Code Smells in JavaScript Classes

How to remove useless code and make our code structure simpler

John Au-Yeung
Feb 11, 2020 · 4 min read
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Image for post
Photo by Rich Tervet on Unsplash.

In programming, a code smell is a characteristic of a piece of code that indicates there may be deeper problems. It’s a subjective characteristic used for judgment of whether the code is of decent quality or not by looking at it.

In this piece, we’ll look at some code smells of JavaScript classes, including lazy classes, excessive use of literals, too many conditionals and loops, orphaned variables and constants, and using too many variables instead of objects.

Lazy or Freeloader Class

A lazy or freeloader class is a class that does too little. If it doesn’t do much, it probably shouldn’t be added since it’s mostly useless.

We should find a way to put whatever is in the lazy class into a place that has more stuff. A class that has only one or two methods probably isn’t too useful.

Excessive Use of Literals

Using literals too much isn’t a good idea because repeating them will bring in more chances for errors. This is because we have to change each of them when we change code if there are too many of them.

Literals should be externalized into their own files and scripts. More dynamic data should be stored in databases where possible. This makes localization easy if needed.

For example, if we need to place the URL of Medium in multiple places in our code, we should have one constant with the URL rather than repeating it in multiple places.

So instead of:

const mediumRequest = fetch('http://medium.com');
//...
const mediumJsUrl = 'https://medium.com/topic/javascript';

We should instead write:

const MEDIUM_URL = 'http://medium.com';
const mediumRequest = fetch(MEDIUM_URL)
//.,.
const mediumJsUrl = `${MEDIUM_URL}/topic/javascript`;

This is better because we didn’t repeat https://medium.com in multiple places. Making changes then becomes easier.

Cyclomatic Complexity

Cyclomatic complexity means that there are too many conditional statements and loops in our code.

The complexity can arise in different ways. Loops and conditionals can be nested too deeply. More than two levels of nesting is probably too much and hard to read.

There can also be too many conditionals and loops that aren’t nested.

For example, instead of writing something like:

We should instead write:

We eliminated the nesting and moved some deeply nested code into its own function. This increases readability, and separating code into its own functions makes it easier to test.

Also, using loop control statements — like continue and break— in addition to return can help with controlling the flow of the code a lot without deeply nesting conditional statements with many lines inside.

Orphaned Variable or Constant Class

These are classes that have a collection of constants that belong elsewhere rather than in their own class.

This needs changing because it doesn’t make sense to put them in a place where they aren’t used. It’s not intuitive for anyone reading the code.

For example, if we have a class that has the following variable and we have the following classes:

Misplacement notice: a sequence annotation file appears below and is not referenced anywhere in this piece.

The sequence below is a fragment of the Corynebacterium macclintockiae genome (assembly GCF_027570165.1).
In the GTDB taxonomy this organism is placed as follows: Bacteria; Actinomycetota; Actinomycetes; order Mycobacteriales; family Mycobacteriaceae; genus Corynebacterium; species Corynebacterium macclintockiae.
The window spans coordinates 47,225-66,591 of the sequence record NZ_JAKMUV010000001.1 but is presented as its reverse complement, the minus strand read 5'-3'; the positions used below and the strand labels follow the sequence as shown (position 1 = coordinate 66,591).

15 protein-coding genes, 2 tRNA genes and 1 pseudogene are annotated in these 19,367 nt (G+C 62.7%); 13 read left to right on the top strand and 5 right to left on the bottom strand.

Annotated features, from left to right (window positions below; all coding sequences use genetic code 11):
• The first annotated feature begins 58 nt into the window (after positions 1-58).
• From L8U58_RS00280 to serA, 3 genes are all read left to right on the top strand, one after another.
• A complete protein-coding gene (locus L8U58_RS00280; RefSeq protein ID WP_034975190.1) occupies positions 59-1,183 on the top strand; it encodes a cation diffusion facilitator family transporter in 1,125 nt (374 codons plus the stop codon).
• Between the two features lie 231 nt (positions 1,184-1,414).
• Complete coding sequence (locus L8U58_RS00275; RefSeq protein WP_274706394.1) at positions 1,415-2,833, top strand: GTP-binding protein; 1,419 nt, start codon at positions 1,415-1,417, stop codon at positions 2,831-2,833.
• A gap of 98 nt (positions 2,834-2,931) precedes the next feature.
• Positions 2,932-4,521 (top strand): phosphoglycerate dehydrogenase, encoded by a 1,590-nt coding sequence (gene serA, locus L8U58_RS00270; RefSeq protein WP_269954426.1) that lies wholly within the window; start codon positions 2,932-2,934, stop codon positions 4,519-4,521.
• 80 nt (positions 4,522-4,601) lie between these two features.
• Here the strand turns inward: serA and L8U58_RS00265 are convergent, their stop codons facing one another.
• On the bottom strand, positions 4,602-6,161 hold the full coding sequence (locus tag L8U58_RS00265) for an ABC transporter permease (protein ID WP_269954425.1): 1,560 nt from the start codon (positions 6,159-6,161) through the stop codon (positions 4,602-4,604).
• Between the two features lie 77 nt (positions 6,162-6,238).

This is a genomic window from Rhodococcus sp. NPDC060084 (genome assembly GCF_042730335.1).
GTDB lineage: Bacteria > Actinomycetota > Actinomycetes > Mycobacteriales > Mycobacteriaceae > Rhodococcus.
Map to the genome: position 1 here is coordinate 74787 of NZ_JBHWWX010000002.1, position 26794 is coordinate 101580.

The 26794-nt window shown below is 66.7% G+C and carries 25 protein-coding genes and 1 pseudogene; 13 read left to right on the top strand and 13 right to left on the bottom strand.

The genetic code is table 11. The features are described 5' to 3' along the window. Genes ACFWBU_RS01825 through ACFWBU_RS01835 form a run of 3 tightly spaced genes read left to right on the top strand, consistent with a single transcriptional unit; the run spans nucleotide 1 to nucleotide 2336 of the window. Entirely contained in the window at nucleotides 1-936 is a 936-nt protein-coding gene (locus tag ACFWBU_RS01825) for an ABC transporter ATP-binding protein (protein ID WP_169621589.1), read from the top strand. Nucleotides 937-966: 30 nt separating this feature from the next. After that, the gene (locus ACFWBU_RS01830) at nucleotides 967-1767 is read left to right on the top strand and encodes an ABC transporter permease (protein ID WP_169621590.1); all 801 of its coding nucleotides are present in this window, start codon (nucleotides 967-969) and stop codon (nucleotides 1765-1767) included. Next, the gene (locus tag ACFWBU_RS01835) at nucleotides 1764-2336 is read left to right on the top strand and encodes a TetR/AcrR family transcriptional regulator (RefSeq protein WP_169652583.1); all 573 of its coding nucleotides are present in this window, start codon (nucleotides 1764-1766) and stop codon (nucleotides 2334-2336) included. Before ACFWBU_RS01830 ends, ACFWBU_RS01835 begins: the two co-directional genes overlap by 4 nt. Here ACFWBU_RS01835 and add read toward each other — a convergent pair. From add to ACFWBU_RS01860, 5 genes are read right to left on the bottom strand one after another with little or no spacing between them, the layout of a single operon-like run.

Then the 'red' in the Color class is a better fit in the Apple class since we’re only using it for Apple instances.

So we can instead write:

class Apple {
constructor() {
this.color = 'red';
}
}

And not bother with having a Color class.

Image for post
Image for post
Photo by diana spatariu on Unsplash.

Data Clump

A data clump is a situation where we have too many variables passed around together in various parts of a program. This means that we should group these together into their own objects and pass them together.

For example, if we have a bunch of variables that we pass into a function as follows:

We should rewrite this so that all the variables are in an object instead and change the signature of the function to accept the object. As we can see, there are six parameters, which is too many. More than five is probably too many parameters for a function in most cases.

Also, we had to write out all the variables and they’re related, so we can group them into fields and reference the whole object instead of each variable separately.

This lowers the chance of missing variable references anywhere since grouping the variables into one object means that we only have to deal with one variable instead of six.

We also repeated the word fruit a lot.

We can eliminate all the repetition and reduce the number of variables and parameters we have to deal with by writing the following instead:

Now, we only have one object and parameter to deal with instead of several variables and parameters. It’s much easier on the eyes and more organized. Also, it’s harder for us to forget to reference some variables in our code since we have only one to deal with.

Conclusion

We shouldn’t have classes that do little or orphaned variables and constants. Also, too many loops and conditions — especially if they’re nested deeply — are hard to read and follow.

If we have many variables that are related to each other, they should be grouped into objects so that they’re easy to reference and deal with.

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John Au-Yeung

Written by

Web developer. Subscribe to my email list now at http://jauyeung.net/subscribe/. Email me at hohanga@gmail.com

Better Programming

Advice for programmers.

John Au-Yeung

Written by

Web developer. Subscribe to my email list now at http://jauyeung.net/subscribe/. Email me at hohanga@gmail.com

Better Programming

Advice for programmers.

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